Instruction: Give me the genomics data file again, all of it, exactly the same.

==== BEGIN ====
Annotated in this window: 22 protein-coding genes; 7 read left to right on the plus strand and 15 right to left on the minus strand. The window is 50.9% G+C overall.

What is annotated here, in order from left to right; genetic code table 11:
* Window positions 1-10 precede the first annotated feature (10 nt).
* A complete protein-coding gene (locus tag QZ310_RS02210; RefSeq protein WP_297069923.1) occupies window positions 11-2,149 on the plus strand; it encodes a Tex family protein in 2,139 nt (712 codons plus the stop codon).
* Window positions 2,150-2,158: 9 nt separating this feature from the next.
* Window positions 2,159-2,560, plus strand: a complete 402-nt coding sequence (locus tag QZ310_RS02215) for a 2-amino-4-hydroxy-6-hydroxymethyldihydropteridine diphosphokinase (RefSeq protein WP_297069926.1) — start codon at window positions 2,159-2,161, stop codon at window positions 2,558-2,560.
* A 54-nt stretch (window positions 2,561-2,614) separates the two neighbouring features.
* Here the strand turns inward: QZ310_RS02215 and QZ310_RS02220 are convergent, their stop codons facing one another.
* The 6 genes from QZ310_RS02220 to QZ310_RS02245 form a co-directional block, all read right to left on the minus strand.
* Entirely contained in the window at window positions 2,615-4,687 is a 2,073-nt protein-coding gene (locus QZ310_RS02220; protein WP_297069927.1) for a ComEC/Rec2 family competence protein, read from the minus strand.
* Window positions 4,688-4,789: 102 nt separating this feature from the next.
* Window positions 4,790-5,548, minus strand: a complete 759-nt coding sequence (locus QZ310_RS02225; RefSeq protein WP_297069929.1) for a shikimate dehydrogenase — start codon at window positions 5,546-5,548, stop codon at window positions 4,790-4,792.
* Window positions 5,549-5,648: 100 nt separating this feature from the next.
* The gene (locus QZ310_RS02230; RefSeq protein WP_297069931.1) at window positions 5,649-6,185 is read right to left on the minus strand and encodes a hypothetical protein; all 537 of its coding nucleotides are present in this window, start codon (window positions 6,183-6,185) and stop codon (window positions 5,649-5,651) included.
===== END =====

Annotated in this window: 22 protein-coding genes; 7 read left to right on the plus strand and 15 right to left on the minus strand. The window is 50.9% G+C overall.

What is annotated here, in order from left to right; genetic code table 11:
* Window positions 1-10 precede the first annotated feature (10 nt).
* A complete protein-coding gene (locus tag QZ310_RS02210; RefSeq protein WP_297069923.1) occupies window positions 11-2,149 on the plus strand; it encodes a Tex family protein in 2,139 nt (712 codons plus the stop codon).
* Window positions 2,150-2,158: 9 nt separating this feature from the next.
* Window positions 2,159-2,560, plus strand: a complete 402-nt coding sequence (locus tag QZ310_RS02215) for a 2-amino-4-hydroxy-6-hydroxymethyldihydropteridine diphosphokinase (RefSeq protein WP_297069926.1) — start codon at window positions 2,159-2,161, stop codon at window positions 2,558-2,560.
* A 54-nt stretch (window positions 2,561-2,614) separates the two neighbouring features.
* Here the strand turns inward: QZ310_RS02215 and QZ310_RS02220 are convergent, their stop codons facing one another.
* The 6 genes from QZ310_RS02220 to QZ310_RS02245 form a co-directional block, all read right to left on the minus strand.
* Entirely contained in the window at window positions 2,615-4,687 is a 2,073-nt protein-coding gene (locus QZ310_RS02220; protein WP_297069927.1) for a ComEC/Rec2 family competence protein, read from the minus strand.
* Window positions 4,688-4,789: 102 nt separating this feature from the next.
* Window positions 4,790-5,548, minus strand: a complete 759-nt coding sequence (locus QZ310_RS02225; RefSeq protein WP_297069929.1) for a shikimate dehydrogenase — start codon at window positions 5,546-5,548, stop codon at window positions 4,790-4,792.
* Window positions 5,549-5,648: 100 nt separating this feature from the next.
* The gene (locus QZ310_RS02230; RefSeq protein WP_297069931.1) at window positions 5,649-6,185 is read right to left on the minus strand and encodes a hypothetical protein; all 537 of its coding nucleotides are present in this window, start codon (window positions 6,183-6,185) and stop codon (window positions 5,649-5,651) included.